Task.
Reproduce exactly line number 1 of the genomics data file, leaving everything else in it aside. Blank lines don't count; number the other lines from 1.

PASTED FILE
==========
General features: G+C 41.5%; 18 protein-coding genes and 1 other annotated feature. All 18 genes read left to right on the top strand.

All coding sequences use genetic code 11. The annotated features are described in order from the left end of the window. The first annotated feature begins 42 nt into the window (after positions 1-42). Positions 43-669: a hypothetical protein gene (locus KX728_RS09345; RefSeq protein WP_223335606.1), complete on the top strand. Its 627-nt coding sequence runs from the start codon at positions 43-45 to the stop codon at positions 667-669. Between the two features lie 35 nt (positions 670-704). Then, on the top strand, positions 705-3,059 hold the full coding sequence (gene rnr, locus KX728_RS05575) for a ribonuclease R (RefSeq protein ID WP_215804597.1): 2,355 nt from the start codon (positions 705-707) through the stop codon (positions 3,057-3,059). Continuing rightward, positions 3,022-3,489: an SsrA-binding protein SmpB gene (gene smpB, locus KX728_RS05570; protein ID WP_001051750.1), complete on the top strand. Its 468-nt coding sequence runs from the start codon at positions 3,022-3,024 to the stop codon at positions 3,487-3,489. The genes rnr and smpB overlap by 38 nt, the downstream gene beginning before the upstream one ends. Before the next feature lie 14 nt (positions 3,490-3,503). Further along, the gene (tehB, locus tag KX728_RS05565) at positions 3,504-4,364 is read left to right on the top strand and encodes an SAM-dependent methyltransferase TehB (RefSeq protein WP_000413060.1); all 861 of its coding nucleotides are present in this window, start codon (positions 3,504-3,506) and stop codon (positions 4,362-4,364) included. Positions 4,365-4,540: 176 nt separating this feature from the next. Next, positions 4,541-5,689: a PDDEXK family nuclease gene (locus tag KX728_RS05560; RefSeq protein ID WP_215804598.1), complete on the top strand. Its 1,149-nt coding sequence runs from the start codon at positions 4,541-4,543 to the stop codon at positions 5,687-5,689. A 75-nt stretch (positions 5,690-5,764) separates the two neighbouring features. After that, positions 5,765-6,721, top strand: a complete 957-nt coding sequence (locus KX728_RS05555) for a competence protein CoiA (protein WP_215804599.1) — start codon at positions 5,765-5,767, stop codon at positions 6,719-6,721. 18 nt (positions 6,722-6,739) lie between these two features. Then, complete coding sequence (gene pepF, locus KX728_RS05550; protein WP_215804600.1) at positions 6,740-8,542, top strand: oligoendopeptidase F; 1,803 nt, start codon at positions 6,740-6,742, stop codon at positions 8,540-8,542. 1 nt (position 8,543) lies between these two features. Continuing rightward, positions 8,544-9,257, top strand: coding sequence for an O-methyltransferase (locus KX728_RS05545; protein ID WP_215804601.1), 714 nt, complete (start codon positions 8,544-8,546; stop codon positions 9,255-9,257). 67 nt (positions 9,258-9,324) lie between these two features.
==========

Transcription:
General features: G+C 41.5%; 18 protein-coding genes and 1 other annotated feature. All 18 genes read left to right on the top strand.